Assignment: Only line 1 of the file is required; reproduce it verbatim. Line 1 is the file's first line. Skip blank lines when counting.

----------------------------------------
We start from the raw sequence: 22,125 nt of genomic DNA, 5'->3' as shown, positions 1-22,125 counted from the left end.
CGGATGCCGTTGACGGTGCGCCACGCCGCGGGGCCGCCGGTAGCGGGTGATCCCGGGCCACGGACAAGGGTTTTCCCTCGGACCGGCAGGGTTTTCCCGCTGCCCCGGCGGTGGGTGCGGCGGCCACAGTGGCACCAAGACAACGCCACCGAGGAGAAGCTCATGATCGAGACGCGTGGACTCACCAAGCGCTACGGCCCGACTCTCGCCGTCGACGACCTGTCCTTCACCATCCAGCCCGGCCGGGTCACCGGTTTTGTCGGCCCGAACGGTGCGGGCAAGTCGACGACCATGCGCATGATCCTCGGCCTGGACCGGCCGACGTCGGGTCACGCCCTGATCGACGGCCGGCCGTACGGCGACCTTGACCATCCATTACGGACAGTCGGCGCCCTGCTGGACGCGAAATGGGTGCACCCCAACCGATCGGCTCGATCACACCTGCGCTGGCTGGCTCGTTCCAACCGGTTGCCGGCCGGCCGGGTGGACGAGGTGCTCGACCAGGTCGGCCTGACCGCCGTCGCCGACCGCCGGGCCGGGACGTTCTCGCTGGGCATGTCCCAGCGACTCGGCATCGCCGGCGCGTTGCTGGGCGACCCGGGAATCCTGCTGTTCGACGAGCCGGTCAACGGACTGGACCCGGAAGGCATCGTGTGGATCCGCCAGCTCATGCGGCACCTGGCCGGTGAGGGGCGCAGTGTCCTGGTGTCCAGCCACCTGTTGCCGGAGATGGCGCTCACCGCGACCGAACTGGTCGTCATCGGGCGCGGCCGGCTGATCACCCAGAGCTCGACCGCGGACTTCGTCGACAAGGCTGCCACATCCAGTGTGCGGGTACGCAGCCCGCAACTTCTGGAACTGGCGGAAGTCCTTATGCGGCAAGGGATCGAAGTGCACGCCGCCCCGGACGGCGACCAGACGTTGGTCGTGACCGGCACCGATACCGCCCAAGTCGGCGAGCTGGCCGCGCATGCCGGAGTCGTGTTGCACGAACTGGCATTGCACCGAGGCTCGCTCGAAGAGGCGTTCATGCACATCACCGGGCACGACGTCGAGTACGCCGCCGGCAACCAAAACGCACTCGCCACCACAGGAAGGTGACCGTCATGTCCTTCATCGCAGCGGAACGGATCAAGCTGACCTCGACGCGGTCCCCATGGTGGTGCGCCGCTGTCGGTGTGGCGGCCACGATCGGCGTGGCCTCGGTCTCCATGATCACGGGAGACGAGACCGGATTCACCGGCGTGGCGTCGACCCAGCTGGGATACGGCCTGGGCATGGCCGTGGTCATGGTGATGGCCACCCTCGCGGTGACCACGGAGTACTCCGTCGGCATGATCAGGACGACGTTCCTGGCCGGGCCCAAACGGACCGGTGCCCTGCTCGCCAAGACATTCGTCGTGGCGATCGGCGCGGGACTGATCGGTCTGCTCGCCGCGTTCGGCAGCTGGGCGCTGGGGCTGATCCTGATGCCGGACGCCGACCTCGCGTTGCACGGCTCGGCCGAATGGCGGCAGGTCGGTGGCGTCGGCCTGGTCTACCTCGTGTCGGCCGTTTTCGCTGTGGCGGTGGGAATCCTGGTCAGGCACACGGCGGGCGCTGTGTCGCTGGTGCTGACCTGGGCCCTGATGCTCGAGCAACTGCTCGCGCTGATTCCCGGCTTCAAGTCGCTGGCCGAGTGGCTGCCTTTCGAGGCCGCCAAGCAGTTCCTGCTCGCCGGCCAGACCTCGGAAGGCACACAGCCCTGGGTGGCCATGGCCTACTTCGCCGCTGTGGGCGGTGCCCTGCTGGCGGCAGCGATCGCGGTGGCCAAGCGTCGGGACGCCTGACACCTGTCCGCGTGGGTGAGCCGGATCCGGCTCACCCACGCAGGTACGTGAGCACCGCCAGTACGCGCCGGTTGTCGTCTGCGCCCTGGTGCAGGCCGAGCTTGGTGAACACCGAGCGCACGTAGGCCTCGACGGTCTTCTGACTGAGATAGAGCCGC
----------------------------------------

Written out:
We start from the raw sequence: 22,125 nt of genomic DNA, 5'->3' as shown, positions 1-22,125 counted from the left end.